Internet and brand-less packaging : who cares ?

Her­bert M. Meyers is a major per­so­na­li­ty of the Usa desi­gn indus­try. He kind­ly, has accep­ted to col­la­bo­rate to Admi­rable Desi­gn. He has foun­ded one of the most res­pec­table desi­gn agen­cy in the States : Gerstman+Meyers (now Intre­brand Gerstman+Meyers). Now he is an inde­pen­dant brand iden­ti­ty and desi­gn consultant.

In this fol­lo­wing article he deli­vers to us his opi­nion about packa­ging and cor­po­rate iden­ti­ty facing inter­net and glo­ba­li­sa­tion. Does it mean that desi­gn has no future ?

When major retai­lers, such as Sears, report with increa­sing enthou­siasm on the growth of their web­sites sales, is it any won­der that brand iden­ti­ty and package desi­gners are concer­ned that their future may be in jeo­par­dy ? Will web retai­ling, they won­der, eli­mi­nate the need for packa­ging in this mil­le­nium ? Will retai­lers offer »package-less » brands on the inernet ?

The sesious­ness of the desi­gners’­sen­si­ti­vi­ty became evident when a recent confe­rence, spon­so­red by the Brand Desi­gn Asso­cia­tion, tit­led « Package Desi­gn :Who cares ? » addres­sed these concerns and attrac­ted a large audience of brand and package desi­gn consul­tants in New York.

How rea­lis­tic are the desi­gners’­con­cerns ? Does e‑retailing real­ly fore­sha­dow the demise of « tra­di­tio­nal » mar­ke­ting and, by impli­ca­tion, prompt the disap­pea­rance of packa­king as we know it today ? Will « package-less » brands on the inter­net replace tra­di­tio­nal shop­ping in this mil­le­nium thus eli­mi­na­ting the need of brand iden­ti­ty and package desi­gn ? Do we serious­ly visua­lize the desi­gn pro­fes­sion going the way of tele­phone switch­boards and Zoot-suits ?

While I make no claim for clair­voyance, the idea of consu­mers repla­cing the adven­ture of visi­ting the mall or the super­mar­ket with orde­ring unseen and untou­ched pro­ducts via the inter­net applies, in my view, to a limi­ted consu­mer pro­file, at least in the fore­seeable future. But have mail order cata­logs repla­ced retail stores ? Or done away with packa­ging ? Have not stores of major retail chains sprung up in vir­tual­ly eve­ry com­mu­ni­ty even when mall order cata­logs of eve­ry des­crip­tion have pro­li­fe­ra­ted in a mul­ti­tude of pro­duct categories ?

Can we visua­lize kids giving up a trip to the toy store ? Do we real­ly expect women to aban­don the fun of trying out lips­ticks and fra­grances at the bou­tiques of their favo­rite depart­ment stores ? Or buying bras sight unseen ? Undoub­ted­ly, some inter­net jockeys will, in fact, do all this. We have all heard about people orde­ring cars on the inter­net. It may not be eve­ry­bo­dy’s idea of spen­ding $ 20 000 or more without get­ting behind the wheel and kicking the tires but stran­ger things have hap­pe­ned, and will conti­nue to hap­pen in our elec­to­ni­cal­ly focu­sed, com­pu­ter satu­ra­ted lives.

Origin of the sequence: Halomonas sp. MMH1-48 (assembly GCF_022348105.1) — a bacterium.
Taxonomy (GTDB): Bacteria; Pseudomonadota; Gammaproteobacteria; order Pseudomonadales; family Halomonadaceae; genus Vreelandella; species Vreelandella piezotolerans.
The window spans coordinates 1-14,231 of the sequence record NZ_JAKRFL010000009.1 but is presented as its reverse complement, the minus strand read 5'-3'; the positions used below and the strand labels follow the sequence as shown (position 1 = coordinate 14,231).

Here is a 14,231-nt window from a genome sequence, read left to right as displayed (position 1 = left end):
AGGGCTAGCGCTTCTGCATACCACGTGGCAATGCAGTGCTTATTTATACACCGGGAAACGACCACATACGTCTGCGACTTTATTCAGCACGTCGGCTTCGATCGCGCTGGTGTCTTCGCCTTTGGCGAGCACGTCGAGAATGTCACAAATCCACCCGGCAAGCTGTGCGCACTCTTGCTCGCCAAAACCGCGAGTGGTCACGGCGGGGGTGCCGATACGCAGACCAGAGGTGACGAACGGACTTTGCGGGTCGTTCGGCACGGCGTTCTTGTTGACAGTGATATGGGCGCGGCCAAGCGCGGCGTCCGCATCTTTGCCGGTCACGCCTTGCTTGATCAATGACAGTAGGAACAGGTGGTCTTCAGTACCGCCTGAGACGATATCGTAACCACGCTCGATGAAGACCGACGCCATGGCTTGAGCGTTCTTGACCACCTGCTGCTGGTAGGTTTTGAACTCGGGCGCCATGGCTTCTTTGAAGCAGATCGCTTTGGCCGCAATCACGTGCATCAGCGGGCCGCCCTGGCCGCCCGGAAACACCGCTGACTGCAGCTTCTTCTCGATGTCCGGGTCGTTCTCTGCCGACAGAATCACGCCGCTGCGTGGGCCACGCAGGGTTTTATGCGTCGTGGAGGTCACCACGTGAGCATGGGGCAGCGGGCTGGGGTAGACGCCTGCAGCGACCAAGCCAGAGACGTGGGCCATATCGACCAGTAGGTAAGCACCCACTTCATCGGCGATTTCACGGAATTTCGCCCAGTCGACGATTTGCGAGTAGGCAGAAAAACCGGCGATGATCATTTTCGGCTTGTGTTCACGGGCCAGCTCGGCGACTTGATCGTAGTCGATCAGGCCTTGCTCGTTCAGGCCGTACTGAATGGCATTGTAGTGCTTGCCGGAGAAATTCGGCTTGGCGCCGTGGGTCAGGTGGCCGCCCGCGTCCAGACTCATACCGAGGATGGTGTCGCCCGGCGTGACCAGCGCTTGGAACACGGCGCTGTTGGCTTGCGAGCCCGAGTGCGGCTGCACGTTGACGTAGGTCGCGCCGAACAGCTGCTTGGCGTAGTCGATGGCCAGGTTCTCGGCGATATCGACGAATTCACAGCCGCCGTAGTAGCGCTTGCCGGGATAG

Rather than wor­rying about the remote pos­si­bi­li­ty of tra­di­tio­nal retai­ling and packa­ging beco­ming obso­lete, I beleive that desi­gners will learn to shift their sen­si­ti­vi­ty regar­ding the sur­vi­val of their pro­fes­sion to issues that are much clo­ser at hand. Fore­most among these is the gro­wing atten­tion of manu­fac­tu­rers and retai­lers to the glo­ba­li­za­tion of their businesses.

Ever since glo­bal mar­ke­ting has begun tur­ning the busi­ness world upside down, glo­bal bran­ding has taken cen­ter stage. Brands that enjoy great popu­la­ri­ty in our coun­try may not neces­sa­ri­ly be favo­red in Europe. Brand names that are per­fect­ly accep­table for us may com­mu­ni­cate nega­ti­ve­ly over­seas. Packa­ging colors that are confor­table here, may have dif­ferent mea­nings in cer­tain coun­tries. Fami­lia­ri­ty with the cus­toms and pucha­sing habits in coun­tries where a client’s pro­ducts are dis­tri­bu­ted must be given care­ful scrutiny.Brand iden­ti­ty and packa­ging desi­gners are begin­ning to unders­tand their client’s­gro­wing needs for help in glo­bal bran­ding and their need for value-added ser­vices, some of which go beyond pure desi­gn consultation.

A few desi­gn consul­tan­cies have attemp­ted to approach the glo­bal mar­ke­ting phe­no­me­non by part­ne­ring with other desi­gn groups and adver­ti­sing agen­cies with over­sea connec­tions. They have­done so in their desire to broa­den their pro­fes­sio­nal hori­zons and show lea­der­ship in deve­lo­ping and mana­ging brand iden­ti­ty and desi­gn assig­ments for clients whose stra­te­gic preoc­cu­pa­tion with glo­bal bran­ding has been stea­di­ly gro­wing. They are begin­ning to unders­tand that their clients are loo­king for consul­tants who can pro­vide inter­na­tio­nal consul­ting ser­vices capble of contri­bu­ting stra­te­gic as well as crea­tive input and deli­ve­ring a broad array of ser­vices in addi­tion to their desi­gn capabilities.

Thus, to meet the chal­lenge of suc­cee­ding in this cen­tu­ry, brand iden­ti­ty and desi­gn consul­tants must be able to demons­trate their value to their clients by being well infor­med, glo­bal­ly connec­ted and by beco­ming proac­tive part­ners in their clients” day-to-day mar­ke­ting acti­vi­ties. In that way, ins­tead of need­less­ly fee­ding on their tre­pi­da­tion about « brand-less » packa­ging on the inter­net, desi­gn consul­tants will find them­selves invi­ted to the table by clients who seek their visio­na­ry capabilities.

Herb Meyers

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